A morning walk from Lakka


Paxos is known for its many walks – people come here on holiday just to go walking. The island is covered in ancient olive groves and pine forests, and there are so many tiny paths and tracks you would need to stay here for years to walk them all. Of course, you really need a good map or guidebook, and the book which seems to be the main source of information is ‘Ian Bleasedale’s Walking Map of Paxos.  He has clearly surveyed the island comprehensively, and produced many updates to his maps and information.


The map and guidebook we used

I found his guidebook very difficult to get on with. It’s written in a very personal style with too many unnecessary comments for my taste, and almost too conversational to be helpful. For example he says ‘cross the lane and pass the house with the barking, but not fierce, dogs’! That’s not very helpful if the dogs aren’t there, is it! Another example, take the narrow walled donkey track down to the village. The donkey must have been very thin’….! The book is obviously self published and typed in that horrible Comic Sans font. The photos are printed onto very rough paper. Sorry if you get to read this, Mr Bleasedale, but you could do better!


Beautiful abandoned villa in middle of nowhere

The map is slightly better, but contains remarks which made me chuckle, such as ‘finding path 32 from the uphill end is fraught with difficulty, alas’, and, ‘footpath 30 is a lot better than it was’. Or – walking footpath 4 in the downhill direction is not recommended’. I just found these comments annoying!


TH looks like he is surrounded by a halo of Godly light…..

Anyway, off we set. As always, the husband (TH) knows best. He has been to the island more times than me, and apparently heh knows the paths so well that reading of the map is totally unnecessary, so he puts it away in my rucksack. After much persuasion, I eventually get him to carry it in his hand for consultation, as the tracks and turnings are coming thick and fast and we are likely to get lost. If we do find ourselves on the wrong track, he always says that tracks can change over the years, boundaries get altered, and building work diverts the paths. He would never ever say, “I think we may need to retrace our steps slightly, as I believe it was my fault that I missed the turning”……


The church bell was hung on tree

Paxos is a very fertile and green island.   That’s because in the winter months they have an incredibly high rainfall, as in all of the Ionian.


Tiny cottage with enormous pink gate posts

From the harbour, where we are moored, of course every walk has to have an uphill element. You can’t escape it. I’m not a good walker, especially if I don’t know where we are going or how far it will be. And I don’t like hills or steps! The first part of our walk was up a narrow road which was so steep, basically at a 60 degree angle. I nearly turned back, it went on for ever! When we got to the top, we branched off left, then – guess what – it turned into a stony track which also must have been a good 60 degrees from horizontal!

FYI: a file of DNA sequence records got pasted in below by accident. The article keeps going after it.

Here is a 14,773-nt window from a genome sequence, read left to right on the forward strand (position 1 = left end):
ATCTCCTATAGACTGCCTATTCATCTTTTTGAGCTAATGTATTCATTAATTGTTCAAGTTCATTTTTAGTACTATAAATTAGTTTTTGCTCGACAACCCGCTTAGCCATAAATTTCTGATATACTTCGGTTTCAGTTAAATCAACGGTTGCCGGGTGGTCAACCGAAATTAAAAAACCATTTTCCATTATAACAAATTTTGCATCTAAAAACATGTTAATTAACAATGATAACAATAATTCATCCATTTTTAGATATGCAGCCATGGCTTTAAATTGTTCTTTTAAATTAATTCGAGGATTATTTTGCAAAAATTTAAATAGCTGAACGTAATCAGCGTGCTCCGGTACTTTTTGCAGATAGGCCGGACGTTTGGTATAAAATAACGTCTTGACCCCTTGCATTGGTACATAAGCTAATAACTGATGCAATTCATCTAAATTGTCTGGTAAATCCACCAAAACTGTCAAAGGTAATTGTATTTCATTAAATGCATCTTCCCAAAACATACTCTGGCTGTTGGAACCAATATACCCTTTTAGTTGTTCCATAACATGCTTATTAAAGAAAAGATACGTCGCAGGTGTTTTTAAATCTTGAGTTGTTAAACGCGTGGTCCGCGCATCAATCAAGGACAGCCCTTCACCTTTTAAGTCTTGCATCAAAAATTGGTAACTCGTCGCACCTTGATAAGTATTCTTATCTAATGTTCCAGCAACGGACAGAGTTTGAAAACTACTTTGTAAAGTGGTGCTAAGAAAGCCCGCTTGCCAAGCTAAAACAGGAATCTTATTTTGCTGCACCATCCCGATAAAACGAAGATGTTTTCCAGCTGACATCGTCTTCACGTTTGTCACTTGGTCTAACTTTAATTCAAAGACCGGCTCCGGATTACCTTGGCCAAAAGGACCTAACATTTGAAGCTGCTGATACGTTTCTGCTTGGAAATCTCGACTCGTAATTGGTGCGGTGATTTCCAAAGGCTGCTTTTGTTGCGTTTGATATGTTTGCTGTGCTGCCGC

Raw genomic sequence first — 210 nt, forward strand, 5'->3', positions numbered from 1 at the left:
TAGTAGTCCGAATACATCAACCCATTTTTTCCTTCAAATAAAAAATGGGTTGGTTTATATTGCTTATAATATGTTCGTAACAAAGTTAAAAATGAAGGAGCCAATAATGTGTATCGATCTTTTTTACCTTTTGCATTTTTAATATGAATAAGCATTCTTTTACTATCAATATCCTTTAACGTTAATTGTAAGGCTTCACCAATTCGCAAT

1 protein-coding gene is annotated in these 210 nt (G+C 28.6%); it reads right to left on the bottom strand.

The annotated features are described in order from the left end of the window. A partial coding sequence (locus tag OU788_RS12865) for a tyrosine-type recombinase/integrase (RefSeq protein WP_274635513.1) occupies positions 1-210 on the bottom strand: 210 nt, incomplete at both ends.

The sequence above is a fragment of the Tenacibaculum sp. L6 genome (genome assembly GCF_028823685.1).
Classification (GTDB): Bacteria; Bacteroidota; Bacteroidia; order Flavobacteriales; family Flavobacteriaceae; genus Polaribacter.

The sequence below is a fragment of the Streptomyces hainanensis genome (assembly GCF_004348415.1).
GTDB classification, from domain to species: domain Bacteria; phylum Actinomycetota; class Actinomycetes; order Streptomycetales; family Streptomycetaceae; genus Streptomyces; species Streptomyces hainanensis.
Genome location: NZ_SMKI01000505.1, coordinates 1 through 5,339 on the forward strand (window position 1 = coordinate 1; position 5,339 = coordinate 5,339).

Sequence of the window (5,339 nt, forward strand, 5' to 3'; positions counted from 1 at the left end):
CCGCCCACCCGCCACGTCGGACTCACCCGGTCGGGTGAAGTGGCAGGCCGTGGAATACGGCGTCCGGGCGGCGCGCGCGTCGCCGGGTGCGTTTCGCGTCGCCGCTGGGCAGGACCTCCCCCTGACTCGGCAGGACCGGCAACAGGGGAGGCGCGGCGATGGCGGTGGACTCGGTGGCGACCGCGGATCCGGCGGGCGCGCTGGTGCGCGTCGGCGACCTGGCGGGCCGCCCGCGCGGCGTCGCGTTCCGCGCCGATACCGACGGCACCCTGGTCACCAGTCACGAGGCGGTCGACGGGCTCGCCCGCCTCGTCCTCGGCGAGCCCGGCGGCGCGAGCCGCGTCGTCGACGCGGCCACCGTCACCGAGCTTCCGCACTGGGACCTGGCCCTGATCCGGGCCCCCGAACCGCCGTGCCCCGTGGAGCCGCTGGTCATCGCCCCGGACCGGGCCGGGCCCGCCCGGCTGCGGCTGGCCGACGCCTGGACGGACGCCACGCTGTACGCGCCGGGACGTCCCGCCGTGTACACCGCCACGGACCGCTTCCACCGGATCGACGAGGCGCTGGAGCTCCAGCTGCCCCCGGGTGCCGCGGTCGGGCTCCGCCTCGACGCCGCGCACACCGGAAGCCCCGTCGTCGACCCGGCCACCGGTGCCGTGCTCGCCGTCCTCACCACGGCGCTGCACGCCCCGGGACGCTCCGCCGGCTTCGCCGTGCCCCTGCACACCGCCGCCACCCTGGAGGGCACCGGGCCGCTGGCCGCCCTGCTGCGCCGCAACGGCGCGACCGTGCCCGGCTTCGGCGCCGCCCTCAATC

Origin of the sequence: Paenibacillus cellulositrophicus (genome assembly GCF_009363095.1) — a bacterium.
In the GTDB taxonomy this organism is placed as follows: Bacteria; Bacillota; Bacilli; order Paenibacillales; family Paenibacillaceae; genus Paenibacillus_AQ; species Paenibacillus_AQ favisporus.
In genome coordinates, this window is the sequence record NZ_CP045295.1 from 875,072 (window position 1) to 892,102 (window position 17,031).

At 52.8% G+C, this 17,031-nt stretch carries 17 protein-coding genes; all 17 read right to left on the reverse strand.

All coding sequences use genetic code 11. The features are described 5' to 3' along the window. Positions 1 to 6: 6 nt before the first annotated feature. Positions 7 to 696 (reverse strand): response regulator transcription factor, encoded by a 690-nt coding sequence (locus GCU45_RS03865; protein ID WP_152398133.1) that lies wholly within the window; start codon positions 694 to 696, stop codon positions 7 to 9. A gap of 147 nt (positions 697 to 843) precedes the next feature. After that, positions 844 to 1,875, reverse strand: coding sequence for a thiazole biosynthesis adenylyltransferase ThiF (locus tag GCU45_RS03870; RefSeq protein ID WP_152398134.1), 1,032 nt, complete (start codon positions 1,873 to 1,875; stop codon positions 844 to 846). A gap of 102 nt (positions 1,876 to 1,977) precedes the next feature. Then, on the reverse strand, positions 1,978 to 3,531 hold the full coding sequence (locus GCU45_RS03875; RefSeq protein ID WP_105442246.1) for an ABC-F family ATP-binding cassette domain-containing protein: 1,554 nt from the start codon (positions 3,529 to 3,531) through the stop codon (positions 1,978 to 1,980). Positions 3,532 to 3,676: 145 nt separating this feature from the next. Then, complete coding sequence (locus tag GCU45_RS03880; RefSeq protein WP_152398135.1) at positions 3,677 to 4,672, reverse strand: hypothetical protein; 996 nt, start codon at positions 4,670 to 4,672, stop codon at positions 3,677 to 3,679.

Tiny shed, possibly housing equipment for olive pressing



We came across this boat, high up in the mountains.  Must have been a very high tide….

Luckily that was almost the worst part of the whole walk. It was only superseded by a downhill section later, which seriously required professional mountaineering equipment. It was practically a vertical drop of loose shingle, with strategically placed boulders masquerading as steps.


Lovely view across the valley to campanile bell tower.


I didn’t dare ring the bell in case all the locals suddenly appeared to attend church….

However, I did enjoy the walk.  I estimated we must have walked five miles, it certainly felt like it, but my GPS device said it was 2.6.  We came across some tiny remote hamlets where locals live all year round, some abandoned mansions, an elegant Venetian house, and some little Greek churches. This is the real Paxos – not many tourists will leave the confines of their rented villa and explore the island. I might even go on a different walk this morning…….

9 thoughts on “A morning walk from Lakka

  1. Oh Georgie, you have brought back memories… I used to visit Paxos as a child with my parents, but haven’t been since. It was a beautiful, wild place then, with only a few Italian tourists coming over on inflatables and sailboats. Of course, at the time, all we kids wanted was to swim, wild donkeys wouldn’t have dragged us out on hikes! I still remember watching a Karagiozis performance, a kind of traditional shadow puppet theatre.


    • We’re watching arab films dubbed with Manchester English in Pisa. We “put the boat away” inPlataria this morning. we’re disappointed that we kept on missing you and hoped that the decision to go to Paxos and more is a change of heart. why don’t you leave the boat here and fly out May/June and/or August/September like the rest of Britain does? Yes we know about grandies; got 4 under 6 and their birthdays start in July ( absolutely no babies in July we said, but will they listen?)
      really enjoy your blog posts. I’m sure the TH loves editing them for you..

      Liked by 1 person

  2. Pingback: Ten ways to read a map in Greece…. | Third Time Lucky!

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  4. Pingback: A morning walk from Lakka to a Greek church……. | Third Time Lucky!

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